An oblivious man said, “My husband says I’m selfish, inconsiderate, and ruined his birthday. I think that’s unfair. I didn’t even know it was his birthday.”

Some people will do something for others—if they’re forced. Others look for someone to do good to. We need to maintain an unselfish attitude. Selfishness comes easily, naturally. It’s built into the way things are. To beat it, to become better than what’s natural, we become purposefully unselfish. Colossians 3:2 says, “Set your minds on things that are above, not on things that are on earth.” Keep your mind on the better choice. Believe that the bigger word, the selfless action, the kinder thought make a difference.

It’s amazing that even after all the times we’ve been unselfish and seen how it proved to be the right way we still need to consciously choose that path. We keep facing the question whether this time we want to make the easier choice to be selfish or keep our focus on what’s more important and be unselfish. When you’re tested by someone, don’t lose yourself. Set your mind on taking the high road. It’s the only way you’re going to end up getting where you want to go.

We ought to learn the lessons life is trying to teach us. People try so many ways to be happy. Every which way under the sun gets its chance by somebody. I’m sure you’ve tried ways that as you look back you wonder what you were thinking or perhaps feel guilty or ashamed. At the time, it feels good to take the biggest piece of cake and hand out smaller ones to others. I know. I’ve done it. It satisfies taste buds and stomach, but it leaves soul and spirit hungering for something more filling. There’s only one way that really works: being unselfish.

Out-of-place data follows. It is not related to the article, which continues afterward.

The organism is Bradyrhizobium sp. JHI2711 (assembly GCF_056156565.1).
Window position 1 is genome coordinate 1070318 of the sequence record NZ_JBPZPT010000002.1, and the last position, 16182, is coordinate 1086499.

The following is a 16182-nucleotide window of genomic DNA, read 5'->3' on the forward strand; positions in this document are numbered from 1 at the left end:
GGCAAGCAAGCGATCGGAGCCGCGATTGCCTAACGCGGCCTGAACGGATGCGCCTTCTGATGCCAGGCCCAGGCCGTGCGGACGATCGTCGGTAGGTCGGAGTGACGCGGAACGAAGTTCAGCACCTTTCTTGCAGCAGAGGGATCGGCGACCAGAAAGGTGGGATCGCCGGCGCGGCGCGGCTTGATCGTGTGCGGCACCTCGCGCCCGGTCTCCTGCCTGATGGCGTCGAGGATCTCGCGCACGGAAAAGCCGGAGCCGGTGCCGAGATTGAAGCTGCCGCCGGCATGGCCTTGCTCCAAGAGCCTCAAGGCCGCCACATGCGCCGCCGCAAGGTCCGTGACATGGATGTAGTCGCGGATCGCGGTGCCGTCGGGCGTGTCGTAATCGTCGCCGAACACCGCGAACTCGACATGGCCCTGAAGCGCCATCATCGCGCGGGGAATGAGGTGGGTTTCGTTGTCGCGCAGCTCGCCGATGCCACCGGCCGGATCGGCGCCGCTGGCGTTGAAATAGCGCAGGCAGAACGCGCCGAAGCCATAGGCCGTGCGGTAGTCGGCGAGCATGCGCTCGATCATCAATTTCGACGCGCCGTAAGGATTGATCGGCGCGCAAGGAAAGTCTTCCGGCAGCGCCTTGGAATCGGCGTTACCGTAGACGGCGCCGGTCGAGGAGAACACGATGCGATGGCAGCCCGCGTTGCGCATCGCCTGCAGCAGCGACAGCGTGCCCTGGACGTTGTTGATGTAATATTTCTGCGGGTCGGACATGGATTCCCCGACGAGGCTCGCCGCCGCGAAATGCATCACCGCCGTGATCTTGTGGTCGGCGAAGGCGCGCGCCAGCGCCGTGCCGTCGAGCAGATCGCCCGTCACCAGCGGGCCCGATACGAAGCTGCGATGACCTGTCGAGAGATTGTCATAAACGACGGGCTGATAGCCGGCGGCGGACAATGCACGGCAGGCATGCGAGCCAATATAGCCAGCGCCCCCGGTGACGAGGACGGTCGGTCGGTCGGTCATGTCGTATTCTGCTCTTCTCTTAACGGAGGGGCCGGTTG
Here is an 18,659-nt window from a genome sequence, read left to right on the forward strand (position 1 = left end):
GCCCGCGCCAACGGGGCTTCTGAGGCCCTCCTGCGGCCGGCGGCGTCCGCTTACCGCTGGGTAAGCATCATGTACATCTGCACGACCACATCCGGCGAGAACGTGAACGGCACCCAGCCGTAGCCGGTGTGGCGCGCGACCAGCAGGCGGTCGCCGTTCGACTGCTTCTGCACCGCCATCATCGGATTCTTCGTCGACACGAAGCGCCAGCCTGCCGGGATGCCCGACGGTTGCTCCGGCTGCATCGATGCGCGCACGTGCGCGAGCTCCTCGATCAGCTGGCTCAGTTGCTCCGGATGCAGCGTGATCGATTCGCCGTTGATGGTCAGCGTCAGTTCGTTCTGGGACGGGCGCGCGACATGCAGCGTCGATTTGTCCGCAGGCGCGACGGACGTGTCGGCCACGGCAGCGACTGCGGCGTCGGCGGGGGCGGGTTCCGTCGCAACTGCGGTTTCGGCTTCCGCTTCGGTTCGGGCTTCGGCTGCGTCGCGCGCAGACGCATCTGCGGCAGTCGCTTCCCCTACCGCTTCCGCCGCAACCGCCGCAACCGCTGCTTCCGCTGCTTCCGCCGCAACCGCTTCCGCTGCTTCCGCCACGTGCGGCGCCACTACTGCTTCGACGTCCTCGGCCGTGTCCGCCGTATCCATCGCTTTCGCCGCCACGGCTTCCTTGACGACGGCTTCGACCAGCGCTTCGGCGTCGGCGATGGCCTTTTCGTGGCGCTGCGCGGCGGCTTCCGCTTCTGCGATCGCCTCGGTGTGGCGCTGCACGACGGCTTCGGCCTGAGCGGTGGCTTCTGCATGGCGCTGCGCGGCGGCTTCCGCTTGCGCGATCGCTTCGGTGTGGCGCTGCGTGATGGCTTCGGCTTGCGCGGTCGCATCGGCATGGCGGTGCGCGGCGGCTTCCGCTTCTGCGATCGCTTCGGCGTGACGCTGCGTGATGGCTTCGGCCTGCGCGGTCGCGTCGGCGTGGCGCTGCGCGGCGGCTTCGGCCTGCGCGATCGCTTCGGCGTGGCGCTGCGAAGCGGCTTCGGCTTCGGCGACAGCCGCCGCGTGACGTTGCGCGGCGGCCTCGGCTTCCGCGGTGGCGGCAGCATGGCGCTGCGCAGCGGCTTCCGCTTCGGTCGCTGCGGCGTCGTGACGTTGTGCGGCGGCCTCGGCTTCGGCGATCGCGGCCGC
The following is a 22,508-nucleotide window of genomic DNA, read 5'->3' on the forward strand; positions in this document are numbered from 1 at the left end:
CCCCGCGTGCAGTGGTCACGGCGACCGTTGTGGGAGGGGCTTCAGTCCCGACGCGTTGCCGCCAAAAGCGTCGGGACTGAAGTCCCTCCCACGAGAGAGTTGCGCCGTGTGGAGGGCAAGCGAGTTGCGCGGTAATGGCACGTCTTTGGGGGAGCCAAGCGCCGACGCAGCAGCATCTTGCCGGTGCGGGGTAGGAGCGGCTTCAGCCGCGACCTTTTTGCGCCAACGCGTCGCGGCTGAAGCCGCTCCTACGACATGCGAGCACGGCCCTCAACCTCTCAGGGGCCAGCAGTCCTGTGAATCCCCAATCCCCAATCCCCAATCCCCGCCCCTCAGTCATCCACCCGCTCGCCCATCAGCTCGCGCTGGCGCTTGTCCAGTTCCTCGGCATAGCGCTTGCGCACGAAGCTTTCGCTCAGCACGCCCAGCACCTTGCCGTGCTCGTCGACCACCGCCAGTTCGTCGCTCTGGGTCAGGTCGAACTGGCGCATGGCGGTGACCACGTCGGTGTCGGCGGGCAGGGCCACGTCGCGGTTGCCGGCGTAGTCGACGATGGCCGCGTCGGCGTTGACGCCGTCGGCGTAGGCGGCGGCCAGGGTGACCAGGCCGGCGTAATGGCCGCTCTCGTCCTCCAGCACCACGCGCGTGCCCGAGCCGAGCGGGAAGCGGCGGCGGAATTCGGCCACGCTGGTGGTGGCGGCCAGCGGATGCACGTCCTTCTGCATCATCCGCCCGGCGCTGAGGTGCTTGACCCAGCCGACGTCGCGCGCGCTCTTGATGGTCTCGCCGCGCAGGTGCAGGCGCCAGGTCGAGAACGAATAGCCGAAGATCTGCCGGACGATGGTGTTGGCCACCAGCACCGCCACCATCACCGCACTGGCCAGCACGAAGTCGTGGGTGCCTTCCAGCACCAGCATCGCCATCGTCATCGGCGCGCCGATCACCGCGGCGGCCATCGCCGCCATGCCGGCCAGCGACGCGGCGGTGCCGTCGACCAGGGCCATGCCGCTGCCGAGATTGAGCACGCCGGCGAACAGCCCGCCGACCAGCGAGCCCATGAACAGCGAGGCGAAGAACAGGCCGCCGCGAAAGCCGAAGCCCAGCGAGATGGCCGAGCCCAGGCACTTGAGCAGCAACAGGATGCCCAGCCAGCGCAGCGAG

In Second Samuel, David has risen to the top. He’s king. He’s conquered his enemies, moved into Jerusalem, set up his throne, and begun to rule an enlarged Israel. He has in his grasp what he’s been struggling and fighting and scheming and hoping to have for many years. What does he do next? He asks a question: “Is there still anyone left of the house of Saul to whom I may show kindness for Jonathan’s sake?” He has what he wants. He’s gotten his fill. But he knows it’s not enough. There ought to be more than what I want, he says.